NEW YORK (AP) — The Associated Press got a rare, firsthand view Tuesday as New York City police officers conducted early morning raids across Brooklyn in their fight against a pandemic-era increase in gun violence and homicides.
In all, police say 17 suspects were charged in crimes including 14 shootings and four deaths. Nine of the victims were bystanders not involved in any gang rivalry, police said. One victim, a 20-year-old woman visiting from Virginia, was killed by gunfire at a birthday party.
Those arrested ranged in age from 17 to 23, but authorities said some had been as young as 14 when they got involved in the criminal conspiracies covered by the charges. Five are still under age 18.
“That’s my child!” a woman screamed as she saw one of the suspects being led down a sidewalk in handcuffs, past a community garden and put into an unmarked police vehicle in front of an elementary school.
Police said the suspects were members of one of three gangs that aligned to grow territory and punish rivals. Some of the suspects boasted about their exploits on social media and made posts directing others to commit violence, police said. Some of the shootings were captured on surveillance video.
In one bust in sub-freezing temperatures, officers in NYPD windbreakers converged on an apartment building in a public housing complex in Brooklyn’s Fort Greene neighborhood around 5 a.m.
Some officers climbed to the roof and pointed flashlights at the suspect’s window while other officers went to his door. One officer said knocking usually worked just fine, but a colleague carried in a sledgehammer just in case.
Within minutes, officers had three people in handcuffs.
Among them, two 17-year-olds: One charged with attempted murder in a September shooting in downtown Brooklyn that left a New York University student wounded in the arm and the other charged with murder in connection with the 2020 bodega shooting that killed 18-year-old Sherard McKoy.
The suspects were expected to be arraigned starting Tuesday afternoon in Brooklyn. Online court records did not list lawyers who could speak on their behalf.
Eight people were arrested in busts at other locations, police said. Four were already in jail on other charges. Two were in a juvenile detention facility. All arrests were made without incident, police said.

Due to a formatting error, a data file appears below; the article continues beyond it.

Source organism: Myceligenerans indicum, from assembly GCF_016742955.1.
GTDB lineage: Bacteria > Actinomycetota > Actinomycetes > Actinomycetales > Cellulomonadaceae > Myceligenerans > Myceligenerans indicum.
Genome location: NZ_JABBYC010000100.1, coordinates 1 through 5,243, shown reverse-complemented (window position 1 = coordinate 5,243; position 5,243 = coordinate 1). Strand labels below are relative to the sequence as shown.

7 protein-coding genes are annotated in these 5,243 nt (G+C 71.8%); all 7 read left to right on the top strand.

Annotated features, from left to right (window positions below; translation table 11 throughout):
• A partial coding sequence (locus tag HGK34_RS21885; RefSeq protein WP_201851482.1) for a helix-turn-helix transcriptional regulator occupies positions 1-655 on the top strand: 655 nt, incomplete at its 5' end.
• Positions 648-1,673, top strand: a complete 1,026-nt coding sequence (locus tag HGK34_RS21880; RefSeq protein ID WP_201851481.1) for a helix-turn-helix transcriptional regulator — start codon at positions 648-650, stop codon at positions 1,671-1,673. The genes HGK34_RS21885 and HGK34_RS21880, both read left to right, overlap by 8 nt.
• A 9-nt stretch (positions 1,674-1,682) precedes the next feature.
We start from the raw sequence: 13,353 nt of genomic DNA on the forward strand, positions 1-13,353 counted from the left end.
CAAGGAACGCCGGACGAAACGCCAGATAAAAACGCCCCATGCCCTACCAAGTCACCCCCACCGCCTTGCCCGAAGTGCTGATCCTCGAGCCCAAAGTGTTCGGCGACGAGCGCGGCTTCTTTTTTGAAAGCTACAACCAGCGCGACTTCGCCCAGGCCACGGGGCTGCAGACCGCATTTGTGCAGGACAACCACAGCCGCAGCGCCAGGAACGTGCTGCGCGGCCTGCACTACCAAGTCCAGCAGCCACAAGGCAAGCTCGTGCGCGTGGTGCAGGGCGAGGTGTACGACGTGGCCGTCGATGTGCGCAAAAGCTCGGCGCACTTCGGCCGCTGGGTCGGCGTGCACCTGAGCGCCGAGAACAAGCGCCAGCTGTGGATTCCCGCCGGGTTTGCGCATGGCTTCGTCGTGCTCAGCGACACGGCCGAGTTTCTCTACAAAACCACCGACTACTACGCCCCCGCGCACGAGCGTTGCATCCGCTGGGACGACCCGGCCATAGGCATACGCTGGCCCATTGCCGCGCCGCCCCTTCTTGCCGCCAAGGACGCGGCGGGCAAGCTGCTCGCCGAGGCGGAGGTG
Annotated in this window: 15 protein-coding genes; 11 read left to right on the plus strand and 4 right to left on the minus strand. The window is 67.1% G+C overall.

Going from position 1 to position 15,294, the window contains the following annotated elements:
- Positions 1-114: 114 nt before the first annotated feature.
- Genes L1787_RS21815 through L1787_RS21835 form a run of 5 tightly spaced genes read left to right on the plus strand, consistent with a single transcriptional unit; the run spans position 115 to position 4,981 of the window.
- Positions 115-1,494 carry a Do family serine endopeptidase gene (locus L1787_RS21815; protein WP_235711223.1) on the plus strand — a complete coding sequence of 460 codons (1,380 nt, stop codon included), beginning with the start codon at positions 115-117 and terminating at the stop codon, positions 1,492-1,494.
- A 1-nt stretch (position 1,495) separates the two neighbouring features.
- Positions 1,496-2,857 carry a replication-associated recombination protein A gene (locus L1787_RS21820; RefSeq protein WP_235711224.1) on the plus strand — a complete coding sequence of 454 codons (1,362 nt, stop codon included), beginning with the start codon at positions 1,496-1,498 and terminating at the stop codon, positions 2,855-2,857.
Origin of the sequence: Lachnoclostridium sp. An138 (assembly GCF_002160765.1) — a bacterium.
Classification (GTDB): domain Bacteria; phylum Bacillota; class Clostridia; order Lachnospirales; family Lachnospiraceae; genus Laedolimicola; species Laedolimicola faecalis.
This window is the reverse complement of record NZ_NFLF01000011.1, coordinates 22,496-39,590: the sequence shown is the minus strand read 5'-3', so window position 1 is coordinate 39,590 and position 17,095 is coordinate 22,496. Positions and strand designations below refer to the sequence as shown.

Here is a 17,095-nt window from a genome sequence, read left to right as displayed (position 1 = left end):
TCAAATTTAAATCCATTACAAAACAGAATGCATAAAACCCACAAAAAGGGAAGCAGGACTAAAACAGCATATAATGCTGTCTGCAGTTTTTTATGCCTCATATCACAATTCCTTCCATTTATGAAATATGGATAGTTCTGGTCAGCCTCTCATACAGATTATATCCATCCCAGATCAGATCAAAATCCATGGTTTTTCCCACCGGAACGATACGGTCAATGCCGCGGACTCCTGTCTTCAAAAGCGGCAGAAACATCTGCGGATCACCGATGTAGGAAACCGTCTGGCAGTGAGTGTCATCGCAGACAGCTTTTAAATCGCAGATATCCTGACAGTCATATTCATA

Police Commissioner Keechant Sewell, sworn in on Saturday, was briefed Monday on plans for the bust and said in an interview that she expected to see “significant results” from investigations that began on the watch of her predecessor, Dermot Shea.
New York City has been wrestling with a spike in violent crime since the start of the COVID-19 pandemic. After reaching a record low 292 homicides in 2017, the city hit 468 in 2020 and more than 480 last year. At the same time, shootings have surged, with more than 1,500 each of the last two years, according to police data.
Still, New York remains far safer than in the early 1990s, when there were more than 2,000 killings per year, or even through most of the decade after the Sept. 11 attacks.
“The No. 1 priority is to get this violence down,” NYPD Chief of Detectives James Essig told officers before Tuesday’s arrests.
Deputy Chief John Chell, the commanding officer of the Brooklyn North Detective Bureau, said previous busts resulted in a drop in violent crime in neighborhoods where disrupted gangs operated.
Chell said the police department executes busts like the one on Tuesday about two or three times a year.
“We’ll throw a wide net, we’ll take a global view of all the violence and we’ll narrow it down and then we go for the worst,” Chell said. “We go for the trigger pullers, the kids, the gang members that are doing the shootings, and that’s what we did today.”
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